8

votes

I Think I'm Ready to Test "Calorie in/Calorie out"

Answered on August 19, 2014
Created January 24, 2011 at 11:04 PM

I just drank a pint of heavy whipping cream and will continue to do so every day this week and report back with my results. Apparently a pint has 1600 calories in it. For that many calories, I expected it to be a lot thicker. I'm sure it will decrease my appetite, but I doubt that it could displace all that much in the way of solid food. To be scientific, I suppose I should drink it with a meal and eat about the same amount. I'll keep you guys updated with the results.

To make this actually a question...has anyone ever tried this?

Edit: Well, I really wanted to give this experiment a try, but I noticed immediately after downing the pint that I had the kind of mouth tingle I get from eating nuts or something else I'm allergic to and a few hours later I had some bad stomach pains, so I think I must have some kind of milk allergy. I eat tons of butter, but this is different somehow. I would have expected fewer milk proteins. To be fair, I usually cook with the butter (although cooking with coconut oil doesn't denature those proteins). So yeah, consider yourselves lucky if you can eat all of this fat and not have a bad reaction. I'm really hoping that in time these allergies will fade and I can give this another try. In the mean time, I'm thinking about cramming even more butter and lamb fat into my diet to see if I can still test this without that whole anaphylaxis thing. The pasture butter I buy is about two sticks and weighs in at 1600 calories or so as well, so I think it should work the same.

532cfd279d793e8fcc23b9f6d91dde5c

(1981)

on January 12, 2013
at 08:20 PM

Ketones that aren't used up are excreted, as they can't be converted back into fat. And yes, according to my blood-ketones meter, I was in ketosis while eating 3000+ calories per day at about 80% fat.

4ec0fe4b4aab327f7efa2dfb06b032ff

(5145)

on October 24, 2011
at 04:07 PM

I never read Good Calories/Bad Calories, but in Why We Get Fat his message was severely muddled. The first time I read it I definitely got the impression that he was saying calories in//calories out was not true in the early chapters. Then later on he says "Obviously if you're gaining weight you're eating more calories than you're burning." It took me several rereads to understand what he was actually saying. As pfw says, Taubes has only himself to blame for releasing a book that has confused so many people as to his true message.

4ec0fe4b4aab327f7efa2dfb06b032ff

(5145)

on October 24, 2011
at 04:05 PM

I never read Good Calories/Bad Calories, but in Why We Get Fat his message was severely muddled. The first time I read it I definitely got the impression that he was saying calories in//calories out was not true in the early chapters. Then later on he says "Obviously if you're gaining weight you're eating more calories than you're burning." It took me several rereads to understand what he was actually saying. As pfw says, the book itself badly muddles its message.

1a98a40ba8ffdc5aa28d1324d01c6c9f

(20378)

on August 15, 2011
at 03:11 AM

We have similar allergies

Medium avatar

(10611)

on August 07, 2011
at 03:25 PM

I started losing weight when I was obese by avoiding high GI carbs (mainly processed sugars and starches). I didn't feel hungry while losing the first 25 pounds, but the more I lost the hungrier I got. As I ate more I had to become a lot more active to continue losing weight.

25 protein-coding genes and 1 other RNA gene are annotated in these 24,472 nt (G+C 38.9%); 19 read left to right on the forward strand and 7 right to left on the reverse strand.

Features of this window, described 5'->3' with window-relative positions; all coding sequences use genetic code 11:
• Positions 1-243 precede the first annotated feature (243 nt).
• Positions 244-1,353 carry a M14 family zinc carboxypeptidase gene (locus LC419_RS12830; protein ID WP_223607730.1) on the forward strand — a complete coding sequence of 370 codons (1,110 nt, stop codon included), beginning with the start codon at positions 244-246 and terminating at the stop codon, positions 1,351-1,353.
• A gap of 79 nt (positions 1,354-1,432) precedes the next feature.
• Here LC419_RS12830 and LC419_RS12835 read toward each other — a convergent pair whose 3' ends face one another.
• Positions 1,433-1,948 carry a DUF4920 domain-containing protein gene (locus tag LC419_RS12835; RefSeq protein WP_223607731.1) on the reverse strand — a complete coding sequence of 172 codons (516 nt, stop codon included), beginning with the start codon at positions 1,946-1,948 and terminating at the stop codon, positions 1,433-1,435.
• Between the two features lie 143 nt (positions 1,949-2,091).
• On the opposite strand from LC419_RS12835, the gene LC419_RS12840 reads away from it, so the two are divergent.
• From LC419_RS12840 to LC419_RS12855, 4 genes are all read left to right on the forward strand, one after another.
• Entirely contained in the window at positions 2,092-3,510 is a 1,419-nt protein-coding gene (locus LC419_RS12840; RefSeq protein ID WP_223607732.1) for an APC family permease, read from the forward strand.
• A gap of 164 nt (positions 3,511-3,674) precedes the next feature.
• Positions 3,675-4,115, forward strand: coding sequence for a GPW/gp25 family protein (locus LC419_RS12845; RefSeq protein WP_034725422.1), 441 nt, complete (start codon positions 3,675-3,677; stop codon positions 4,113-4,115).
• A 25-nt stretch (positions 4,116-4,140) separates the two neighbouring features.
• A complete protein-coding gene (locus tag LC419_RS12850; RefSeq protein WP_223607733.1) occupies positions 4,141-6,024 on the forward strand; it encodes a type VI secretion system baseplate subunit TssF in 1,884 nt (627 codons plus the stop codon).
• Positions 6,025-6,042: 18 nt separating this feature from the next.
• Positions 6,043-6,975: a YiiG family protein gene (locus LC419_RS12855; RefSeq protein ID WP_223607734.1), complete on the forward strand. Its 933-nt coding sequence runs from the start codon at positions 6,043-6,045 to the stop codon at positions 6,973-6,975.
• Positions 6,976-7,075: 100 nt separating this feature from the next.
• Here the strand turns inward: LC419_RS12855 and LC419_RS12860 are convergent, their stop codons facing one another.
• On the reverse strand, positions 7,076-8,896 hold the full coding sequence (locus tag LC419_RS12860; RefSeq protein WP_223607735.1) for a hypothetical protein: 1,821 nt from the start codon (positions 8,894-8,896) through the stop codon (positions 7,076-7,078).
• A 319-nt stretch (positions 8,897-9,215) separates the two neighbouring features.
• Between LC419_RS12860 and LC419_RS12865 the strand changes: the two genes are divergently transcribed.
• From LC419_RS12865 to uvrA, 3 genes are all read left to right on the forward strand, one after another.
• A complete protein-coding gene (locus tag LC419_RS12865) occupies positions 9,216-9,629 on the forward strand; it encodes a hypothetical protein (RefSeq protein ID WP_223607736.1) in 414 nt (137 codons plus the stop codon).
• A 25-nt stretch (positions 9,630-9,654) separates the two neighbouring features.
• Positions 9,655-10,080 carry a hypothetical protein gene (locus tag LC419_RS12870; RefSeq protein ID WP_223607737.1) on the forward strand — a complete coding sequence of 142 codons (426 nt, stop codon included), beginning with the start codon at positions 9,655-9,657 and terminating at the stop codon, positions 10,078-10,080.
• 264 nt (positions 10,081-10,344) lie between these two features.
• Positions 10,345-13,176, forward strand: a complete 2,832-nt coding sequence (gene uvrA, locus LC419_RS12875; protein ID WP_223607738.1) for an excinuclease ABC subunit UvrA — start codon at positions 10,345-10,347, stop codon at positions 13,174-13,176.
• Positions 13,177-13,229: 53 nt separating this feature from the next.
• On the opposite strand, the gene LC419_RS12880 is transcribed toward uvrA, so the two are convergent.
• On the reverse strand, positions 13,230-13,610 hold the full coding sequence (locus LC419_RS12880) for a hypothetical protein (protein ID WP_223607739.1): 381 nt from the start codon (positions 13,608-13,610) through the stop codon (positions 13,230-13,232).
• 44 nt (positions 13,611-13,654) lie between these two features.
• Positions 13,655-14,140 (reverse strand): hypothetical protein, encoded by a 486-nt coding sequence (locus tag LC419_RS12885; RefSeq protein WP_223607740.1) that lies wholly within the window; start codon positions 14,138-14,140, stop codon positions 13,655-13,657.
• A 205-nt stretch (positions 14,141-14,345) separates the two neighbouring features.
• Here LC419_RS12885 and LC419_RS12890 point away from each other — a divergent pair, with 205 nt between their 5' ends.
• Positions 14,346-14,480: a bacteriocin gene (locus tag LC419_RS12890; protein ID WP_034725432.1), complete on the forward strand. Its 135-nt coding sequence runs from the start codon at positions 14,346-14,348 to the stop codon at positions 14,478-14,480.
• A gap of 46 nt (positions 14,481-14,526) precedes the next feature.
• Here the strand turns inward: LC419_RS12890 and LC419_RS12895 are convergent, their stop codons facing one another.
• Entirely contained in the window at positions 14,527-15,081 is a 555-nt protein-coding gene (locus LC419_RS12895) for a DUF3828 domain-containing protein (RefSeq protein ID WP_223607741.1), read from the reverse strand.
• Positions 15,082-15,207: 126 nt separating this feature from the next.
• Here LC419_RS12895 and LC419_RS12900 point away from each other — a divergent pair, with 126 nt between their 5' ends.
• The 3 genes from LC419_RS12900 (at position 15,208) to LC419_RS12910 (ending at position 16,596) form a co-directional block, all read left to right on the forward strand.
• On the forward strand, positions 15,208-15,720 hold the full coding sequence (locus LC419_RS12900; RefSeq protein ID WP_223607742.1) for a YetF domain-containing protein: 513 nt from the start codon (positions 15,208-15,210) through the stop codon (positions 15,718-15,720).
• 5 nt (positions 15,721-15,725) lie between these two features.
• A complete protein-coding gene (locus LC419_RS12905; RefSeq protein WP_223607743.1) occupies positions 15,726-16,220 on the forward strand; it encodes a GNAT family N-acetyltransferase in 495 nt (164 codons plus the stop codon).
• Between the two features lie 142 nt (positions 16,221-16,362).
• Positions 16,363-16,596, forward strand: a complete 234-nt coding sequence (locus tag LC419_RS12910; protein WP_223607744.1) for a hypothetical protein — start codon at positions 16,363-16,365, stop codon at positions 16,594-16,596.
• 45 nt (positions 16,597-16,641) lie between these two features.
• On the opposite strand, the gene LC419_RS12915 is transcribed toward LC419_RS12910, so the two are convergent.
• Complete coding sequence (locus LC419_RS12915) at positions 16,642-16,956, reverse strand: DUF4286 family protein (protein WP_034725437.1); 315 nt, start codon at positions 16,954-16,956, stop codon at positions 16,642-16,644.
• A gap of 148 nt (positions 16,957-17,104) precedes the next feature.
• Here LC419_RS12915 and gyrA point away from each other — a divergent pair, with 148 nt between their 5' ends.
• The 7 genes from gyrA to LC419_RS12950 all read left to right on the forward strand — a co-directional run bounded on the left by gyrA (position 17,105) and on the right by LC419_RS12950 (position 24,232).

Medium avatar

(10611)

on August 07, 2011
at 12:10 PM

The restaurant in/out idea may be trivial but it's the idea that launched 1000 diet books. In the exact same trivial sense, starvation causes weight loss. The diet books do their best to disguise the simple mechanism.

5ccb98f6ae42ce87e206cf3f6a86039f

(11581)

on August 07, 2011
at 10:06 AM

The message I got out of Taubes re calories was that CI=CO was simplistic. At least, that's the simplistic summary.

98bf2ca7f8778c79cd3f6c962011cfdc

(24286)

on May 28, 2011
at 03:04 PM

I like this. Love the restaurant analogy.

84666a86108dee8d11cbbc85b6382083

(2399)

on May 28, 2011
at 08:37 AM

Heavy cream stimulates growth hormone ?

Be1dbd31e4a3fccd4394494aa5db256d

(17969)

on May 28, 2011
at 06:11 AM

Oh, wrong post, I meant to say that to Travis. I also just realized that this is old and somebody bumped it. Carry on :P

Be1dbd31e4a3fccd4394494aa5db256d

(17969)

on May 28, 2011
at 06:09 AM

And what do you plan to do with yourself while you do this? Not sit in a chair I hope. Sitting profoundly inhibits lipolysis, like big-time. If you drink cream until your puke threshold but sit around I, one who believes that the body acts to dispose of all superfluous energy when conditions are right, would not be surprised if you gained weight. The thing is that you have to get up and give your body a chance to burn the energy. Leptin "authorizes" burning, it doesn't mean that it absolutely will be burned, you need the context in which it can be. High energy at a standing job vs. sluggish

0fd24d837dbad54740f53cc5f72068a0

(285)

on March 20, 2011
at 04:23 PM

That was overdoing. I could have done just as good on 6000 without the discomfort.

34d0dfe6cb1a477bd2b5f984c2af29a9

(493)

on March 19, 2011
at 11:17 PM

She's not talking about lessees?

0adda19045a3641edac0008364b91110

(1146)

on March 19, 2011
at 10:02 PM

Protein in high doses could be toxic.

0adda19045a3641edac0008364b91110

(1146)

on March 19, 2011
at 09:58 PM

wow amazing...8000 calories is epic.

0adda19045a3641edac0008364b91110

(1146)

on March 19, 2011
at 09:56 PM

@ pfw I think Travis is allergic to coconut

C2502365891cbcc8af2d1cf1d7b0e9fc

(2437)

on January 26, 2011
at 01:21 AM

The correct term is tenet

Medium avatar

(39831)

on January 25, 2011
at 06:46 PM

I wonder about that as well. Like, if you're eating massive amounts of a ketogenic fat like coconut oil, won't there be so many ketones that you can't use them all up? Do they they get stored as fat?